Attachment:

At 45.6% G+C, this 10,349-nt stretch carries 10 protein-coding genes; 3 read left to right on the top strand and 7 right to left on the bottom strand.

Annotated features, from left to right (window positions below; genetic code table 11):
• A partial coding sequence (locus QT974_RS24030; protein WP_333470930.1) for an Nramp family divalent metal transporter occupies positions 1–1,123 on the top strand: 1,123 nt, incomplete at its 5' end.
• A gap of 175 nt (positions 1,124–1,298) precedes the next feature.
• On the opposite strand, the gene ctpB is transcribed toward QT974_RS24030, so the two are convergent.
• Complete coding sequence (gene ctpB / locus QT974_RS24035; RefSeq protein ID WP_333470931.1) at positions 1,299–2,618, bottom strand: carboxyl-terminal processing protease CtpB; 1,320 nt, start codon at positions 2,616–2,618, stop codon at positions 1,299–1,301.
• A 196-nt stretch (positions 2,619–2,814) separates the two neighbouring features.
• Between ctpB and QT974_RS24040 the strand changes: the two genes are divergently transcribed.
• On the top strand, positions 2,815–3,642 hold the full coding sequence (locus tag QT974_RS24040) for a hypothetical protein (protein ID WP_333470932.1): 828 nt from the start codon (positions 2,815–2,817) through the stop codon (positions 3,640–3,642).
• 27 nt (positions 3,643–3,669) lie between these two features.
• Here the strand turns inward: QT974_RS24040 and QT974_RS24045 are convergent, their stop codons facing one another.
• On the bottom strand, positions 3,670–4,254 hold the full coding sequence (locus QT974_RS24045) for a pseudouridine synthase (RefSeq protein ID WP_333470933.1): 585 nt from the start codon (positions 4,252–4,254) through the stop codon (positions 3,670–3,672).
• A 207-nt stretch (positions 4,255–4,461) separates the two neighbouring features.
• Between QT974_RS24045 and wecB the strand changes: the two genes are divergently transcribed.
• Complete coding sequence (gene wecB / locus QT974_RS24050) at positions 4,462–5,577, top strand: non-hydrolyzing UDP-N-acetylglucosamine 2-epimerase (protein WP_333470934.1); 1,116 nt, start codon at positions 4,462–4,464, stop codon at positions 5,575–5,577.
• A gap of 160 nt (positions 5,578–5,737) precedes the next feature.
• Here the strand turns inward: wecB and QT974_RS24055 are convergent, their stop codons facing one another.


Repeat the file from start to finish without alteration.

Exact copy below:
At 45.6% G+C, this 10,349-nt stretch carries 10 protein-coding genes; 3 read left to right on the top strand and 7 right to left on the bottom strand.

Annotated features, from left to right (window positions below; genetic code table 11):
• A partial coding sequence (locus QT974_RS24030; protein WP_333470930.1) for an Nramp family divalent metal transporter occupies positions 1–1,123 on the top strand: 1,123 nt, incomplete at its 5' end.
• A gap of 175 nt (positions 1,124–1,298) precedes the next feature.
• On the opposite strand, the gene ctpB is transcribed toward QT974_RS24030, so the two are convergent.
• Complete coding sequence (gene ctpB / locus QT974_RS24035; RefSeq protein ID WP_333470931.1) at positions 1,299–2,618, bottom strand: carboxyl-terminal processing protease CtpB; 1,320 nt, start codon at positions 2,616–2,618, stop codon at positions 1,299–1,301.
• A 196-nt stretch (positions 2,619–2,814) separates the two neighbouring features.
• Between ctpB and QT974_RS24040 the strand changes: the two genes are divergently transcribed.
• On the top strand, positions 2,815–3,642 hold the full coding sequence (locus tag QT974_RS24040) for a hypothetical protein (protein ID WP_333470932.1): 828 nt from the start codon (positions 2,815–2,817) through the stop codon (positions 3,640–3,642).
• 27 nt (positions 3,643–3,669) lie between these two features.
• Here the strand turns inward: QT974_RS24040 and QT974_RS24045 are convergent, their stop codons facing one another.
• On the bottom strand, positions 3,670–4,254 hold the full coding sequence (locus QT974_RS24045) for a pseudouridine synthase (RefSeq protein ID WP_333470933.1): 585 nt from the start codon (positions 4,252–4,254) through the stop codon (positions 3,670–3,672).
• A 207-nt stretch (positions 4,255–4,461) separates the two neighbouring features.
• Between QT974_RS24045 and wecB the strand changes: the two genes are divergently transcribed.
• Complete coding sequence (gene wecB / locus QT974_RS24050) at positions 4,462–5,577, top strand: non-hydrolyzing UDP-N-acetylglucosamine 2-epimerase (protein WP_333470934.1); 1,116 nt, start codon at positions 4,462–4,464, stop codon at positions 5,575–5,577.
• A gap of 160 nt (positions 5,578–5,737) precedes the next feature.
• Here the strand turns inward: wecB and QT974_RS24055 are convergent, their stop codons facing one another.